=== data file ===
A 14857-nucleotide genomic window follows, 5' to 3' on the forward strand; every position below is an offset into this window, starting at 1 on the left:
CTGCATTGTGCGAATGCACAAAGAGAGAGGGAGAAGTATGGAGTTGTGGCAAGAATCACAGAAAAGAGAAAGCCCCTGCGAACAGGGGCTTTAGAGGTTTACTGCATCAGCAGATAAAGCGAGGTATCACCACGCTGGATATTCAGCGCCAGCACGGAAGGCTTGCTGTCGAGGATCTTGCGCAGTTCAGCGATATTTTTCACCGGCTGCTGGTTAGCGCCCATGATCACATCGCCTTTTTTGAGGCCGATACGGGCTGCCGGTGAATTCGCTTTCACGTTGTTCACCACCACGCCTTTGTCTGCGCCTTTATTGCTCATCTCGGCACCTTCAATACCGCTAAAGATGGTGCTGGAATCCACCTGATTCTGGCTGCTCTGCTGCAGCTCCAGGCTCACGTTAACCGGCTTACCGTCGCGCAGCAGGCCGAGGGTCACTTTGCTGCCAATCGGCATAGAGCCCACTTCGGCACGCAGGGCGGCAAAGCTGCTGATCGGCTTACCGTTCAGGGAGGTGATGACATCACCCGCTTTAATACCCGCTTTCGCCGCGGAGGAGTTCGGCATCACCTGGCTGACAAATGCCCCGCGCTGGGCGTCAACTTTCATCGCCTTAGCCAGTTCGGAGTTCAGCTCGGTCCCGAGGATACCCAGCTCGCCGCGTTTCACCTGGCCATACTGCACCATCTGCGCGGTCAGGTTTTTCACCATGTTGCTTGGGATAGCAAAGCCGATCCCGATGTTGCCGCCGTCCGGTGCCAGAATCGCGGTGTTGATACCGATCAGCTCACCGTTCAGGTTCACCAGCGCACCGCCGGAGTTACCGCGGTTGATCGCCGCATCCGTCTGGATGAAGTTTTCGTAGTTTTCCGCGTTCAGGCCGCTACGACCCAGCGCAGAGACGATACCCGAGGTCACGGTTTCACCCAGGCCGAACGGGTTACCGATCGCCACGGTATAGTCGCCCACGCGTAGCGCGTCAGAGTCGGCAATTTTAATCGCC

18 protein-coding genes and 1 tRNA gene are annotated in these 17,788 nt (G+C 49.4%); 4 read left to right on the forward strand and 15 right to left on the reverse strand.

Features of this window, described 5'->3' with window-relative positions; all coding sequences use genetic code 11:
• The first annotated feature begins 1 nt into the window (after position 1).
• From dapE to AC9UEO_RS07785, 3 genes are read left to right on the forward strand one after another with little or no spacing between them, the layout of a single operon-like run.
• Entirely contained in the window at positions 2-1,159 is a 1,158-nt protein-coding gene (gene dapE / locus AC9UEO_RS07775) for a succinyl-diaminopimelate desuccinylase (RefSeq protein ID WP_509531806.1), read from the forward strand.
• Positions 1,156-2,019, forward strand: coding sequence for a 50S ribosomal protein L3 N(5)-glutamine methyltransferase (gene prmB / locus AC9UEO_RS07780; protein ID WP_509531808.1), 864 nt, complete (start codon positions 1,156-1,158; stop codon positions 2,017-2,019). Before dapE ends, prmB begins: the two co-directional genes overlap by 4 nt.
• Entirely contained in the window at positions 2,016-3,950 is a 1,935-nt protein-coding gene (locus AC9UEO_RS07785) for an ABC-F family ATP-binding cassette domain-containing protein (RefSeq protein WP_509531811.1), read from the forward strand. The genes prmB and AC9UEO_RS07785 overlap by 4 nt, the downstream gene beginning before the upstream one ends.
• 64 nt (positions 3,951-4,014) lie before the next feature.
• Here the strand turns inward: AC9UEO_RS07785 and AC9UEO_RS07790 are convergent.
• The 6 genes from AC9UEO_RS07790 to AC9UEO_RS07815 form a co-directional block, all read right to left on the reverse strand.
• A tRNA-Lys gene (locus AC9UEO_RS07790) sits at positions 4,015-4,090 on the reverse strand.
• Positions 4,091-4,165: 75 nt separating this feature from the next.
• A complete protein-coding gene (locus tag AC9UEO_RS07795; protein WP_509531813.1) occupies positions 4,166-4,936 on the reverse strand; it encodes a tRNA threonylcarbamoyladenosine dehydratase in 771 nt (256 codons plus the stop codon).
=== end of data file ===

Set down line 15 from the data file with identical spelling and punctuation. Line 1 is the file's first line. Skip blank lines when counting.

• A complete protein-coding gene (locus tag AC9UEO_RS07795; protein WP_509531813.1) occupies positions 4,166-4,936 on the reverse strand; it encodes a tRNA threonylcarbamoyladenosine dehydratase in 771 nt (256 codons plus the stop codon).